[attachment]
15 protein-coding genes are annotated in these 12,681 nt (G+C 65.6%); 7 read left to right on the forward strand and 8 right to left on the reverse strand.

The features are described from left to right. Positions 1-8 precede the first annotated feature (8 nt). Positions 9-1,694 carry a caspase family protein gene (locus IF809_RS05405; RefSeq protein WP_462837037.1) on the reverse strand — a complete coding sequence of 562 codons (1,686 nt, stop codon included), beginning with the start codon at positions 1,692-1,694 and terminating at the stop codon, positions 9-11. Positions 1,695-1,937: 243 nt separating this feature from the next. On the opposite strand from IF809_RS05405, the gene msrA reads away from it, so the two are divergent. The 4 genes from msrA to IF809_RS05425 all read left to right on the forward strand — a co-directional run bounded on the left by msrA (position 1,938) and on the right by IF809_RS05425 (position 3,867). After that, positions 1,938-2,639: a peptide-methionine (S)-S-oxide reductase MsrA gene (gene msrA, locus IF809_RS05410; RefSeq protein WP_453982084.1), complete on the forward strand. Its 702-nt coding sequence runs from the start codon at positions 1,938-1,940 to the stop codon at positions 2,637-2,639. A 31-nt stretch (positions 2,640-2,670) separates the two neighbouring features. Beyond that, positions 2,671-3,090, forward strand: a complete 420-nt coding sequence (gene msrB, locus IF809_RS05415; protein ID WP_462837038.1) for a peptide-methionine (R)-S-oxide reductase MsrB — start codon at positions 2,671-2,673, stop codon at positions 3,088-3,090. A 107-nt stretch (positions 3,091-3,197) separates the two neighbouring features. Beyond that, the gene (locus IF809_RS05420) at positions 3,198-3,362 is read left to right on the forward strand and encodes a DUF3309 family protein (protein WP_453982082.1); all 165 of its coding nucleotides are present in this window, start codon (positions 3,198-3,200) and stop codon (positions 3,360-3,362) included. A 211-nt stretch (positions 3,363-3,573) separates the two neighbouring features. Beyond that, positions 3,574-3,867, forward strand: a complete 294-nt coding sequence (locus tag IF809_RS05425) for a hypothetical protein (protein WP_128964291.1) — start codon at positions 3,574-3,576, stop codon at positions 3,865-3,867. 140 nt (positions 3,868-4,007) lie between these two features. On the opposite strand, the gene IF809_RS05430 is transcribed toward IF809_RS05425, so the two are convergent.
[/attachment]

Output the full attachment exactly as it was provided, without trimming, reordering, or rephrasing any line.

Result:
15 protein-coding genes are annotated in these 12,681 nt (G+C 65.6%); 7 read left to right on the forward strand and 8 right to left on the reverse strand.

The features are described from left to right. Positions 1-8 precede the first annotated feature (8 nt). Positions 9-1,694 carry a caspase family protein gene (locus IF809_RS05405; RefSeq protein WP_462837037.1) on the reverse strand — a complete coding sequence of 562 codons (1,686 nt, stop codon included), beginning with the start codon at positions 1,692-1,694 and terminating at the stop codon, positions 9-11. Positions 1,695-1,937: 243 nt separating this feature from the next. On the opposite strand from IF809_RS05405, the gene msrA reads away from it, so the two are divergent. The 4 genes from msrA to IF809_RS05425 all read left to right on the forward strand — a co-directional run bounded on the left by msrA (position 1,938) and on the right by IF809_RS05425 (position 3,867). After that, positions 1,938-2,639: a peptide-methionine (S)-S-oxide reductase MsrA gene (gene msrA, locus IF809_RS05410; RefSeq protein WP_453982084.1), complete on the forward strand. Its 702-nt coding sequence runs from the start codon at positions 1,938-1,940 to the stop codon at positions 2,637-2,639. A 31-nt stretch (positions 2,640-2,670) separates the two neighbouring features. Beyond that, positions 2,671-3,090, forward strand: a complete 420-nt coding sequence (gene msrB, locus IF809_RS05415; protein ID WP_462837038.1) for a peptide-methionine (R)-S-oxide reductase MsrB — start codon at positions 2,671-2,673, stop codon at positions 3,088-3,090. A 107-nt stretch (positions 3,091-3,197) separates the two neighbouring features. Beyond that, the gene (locus IF809_RS05420) at positions 3,198-3,362 is read left to right on the forward strand and encodes a DUF3309 family protein (protein WP_453982082.1); all 165 of its coding nucleotides are present in this window, start codon (positions 3,198-3,200) and stop codon (positions 3,360-3,362) included. A 211-nt stretch (positions 3,363-3,573) separates the two neighbouring features. Beyond that, positions 3,574-3,867, forward strand: a complete 294-nt coding sequence (locus tag IF809_RS05425) for a hypothetical protein (protein WP_128964291.1) — start codon at positions 3,574-3,576, stop codon at positions 3,865-3,867. 140 nt (positions 3,868-4,007) lie between these two features. On the opposite strand, the gene IF809_RS05430 is transcribed toward IF809_RS05425, so the two are convergent.